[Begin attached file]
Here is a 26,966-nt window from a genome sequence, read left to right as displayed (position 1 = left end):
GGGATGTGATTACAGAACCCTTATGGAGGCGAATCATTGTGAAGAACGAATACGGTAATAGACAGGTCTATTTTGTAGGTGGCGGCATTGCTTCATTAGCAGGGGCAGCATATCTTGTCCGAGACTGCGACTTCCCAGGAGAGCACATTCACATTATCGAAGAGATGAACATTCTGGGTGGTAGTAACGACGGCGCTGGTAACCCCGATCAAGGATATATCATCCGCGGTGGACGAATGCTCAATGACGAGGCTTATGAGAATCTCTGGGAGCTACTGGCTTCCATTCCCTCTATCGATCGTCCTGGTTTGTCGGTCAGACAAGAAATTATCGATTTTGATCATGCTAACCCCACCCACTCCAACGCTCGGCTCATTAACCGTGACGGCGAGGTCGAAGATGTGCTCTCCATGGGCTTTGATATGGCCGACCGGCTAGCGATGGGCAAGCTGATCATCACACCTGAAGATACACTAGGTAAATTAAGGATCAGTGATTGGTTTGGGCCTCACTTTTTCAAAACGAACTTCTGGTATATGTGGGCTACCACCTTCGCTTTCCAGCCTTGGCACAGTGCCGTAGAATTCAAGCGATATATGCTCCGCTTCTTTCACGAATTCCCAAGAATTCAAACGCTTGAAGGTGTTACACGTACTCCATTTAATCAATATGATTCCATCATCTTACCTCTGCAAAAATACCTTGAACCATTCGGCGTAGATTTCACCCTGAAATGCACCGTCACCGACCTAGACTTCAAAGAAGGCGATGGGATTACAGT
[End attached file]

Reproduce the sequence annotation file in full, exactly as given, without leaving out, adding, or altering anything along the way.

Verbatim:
Here is a 26,966-nt window from a genome sequence, read left to right as displayed (position 1 = left end):
GGGATGTGATTACAGAACCCTTATGGAGGCGAATCATTGTGAAGAACGAATACGGTAATAGACAGGTCTATTTTGTAGGTGGCGGCATTGCTTCATTAGCAGGGGCAGCATATCTTGTCCGAGACTGCGACTTCCCAGGAGAGCACATTCACATTATCGAAGAGATGAACATTCTGGGTGGTAGTAACGACGGCGCTGGTAACCCCGATCAAGGATATATCATCCGCGGTGGACGAATGCTCAATGACGAGGCTTATGAGAATCTCTGGGAGCTACTGGCTTCCATTCCCTCTATCGATCGTCCTGGTTTGTCGGTCAGACAAGAAATTATCGATTTTGATCATGCTAACCCCACCCACTCCAACGCTCGGCTCATTAACCGTGACGGCGAGGTCGAAGATGTGCTCTCCATGGGCTTTGATATGGCCGACCGGCTAGCGATGGGCAAGCTGATCATCACACCTGAAGATACACTAGGTAAATTAAGGATCAGTGATTGGTTTGGGCCTCACTTTTTCAAAACGAACTTCTGGTATATGTGGGCTACCACCTTCGCTTTCCAGCCTTGGCACAGTGCCGTAGAATTCAAGCGATATATGCTCCGCTTCTTTCACGAATTCCCAAGAATTCAAACGCTTGAAGGTGTTACACGTACTCCATTTAATCAATATGATTCCATCATCTTACCTCTGCAAAAATACCTTGAACCATTCGGCGTAGATTTCACCCTGAAATGCACCGTCACCGACCTAGACTTCAAAGAAGGCGATGGGATTACAGT